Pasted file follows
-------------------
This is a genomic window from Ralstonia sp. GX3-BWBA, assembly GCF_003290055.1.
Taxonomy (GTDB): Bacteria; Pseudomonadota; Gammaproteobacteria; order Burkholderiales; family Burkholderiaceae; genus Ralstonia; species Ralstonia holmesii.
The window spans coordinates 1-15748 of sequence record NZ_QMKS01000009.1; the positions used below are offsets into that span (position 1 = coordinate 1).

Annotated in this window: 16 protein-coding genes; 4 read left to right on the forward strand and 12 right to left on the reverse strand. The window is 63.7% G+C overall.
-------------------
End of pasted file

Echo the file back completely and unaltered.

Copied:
This is a genomic window from Ralstonia sp. GX3-BWBA, assembly GCF_003290055.1.
Taxonomy (GTDB): Bacteria; Pseudomonadota; Gammaproteobacteria; order Burkholderiales; family Burkholderiaceae; genus Ralstonia; species Ralstonia holmesii.
The window spans coordinates 1-15748 of sequence record NZ_QMKS01000009.1; the positions used below are offsets into that span (position 1 = coordinate 1).

Annotated in this window: 16 protein-coding genes; 4 read left to right on the forward strand and 12 right to left on the reverse strand. The window is 63.7% G+C overall.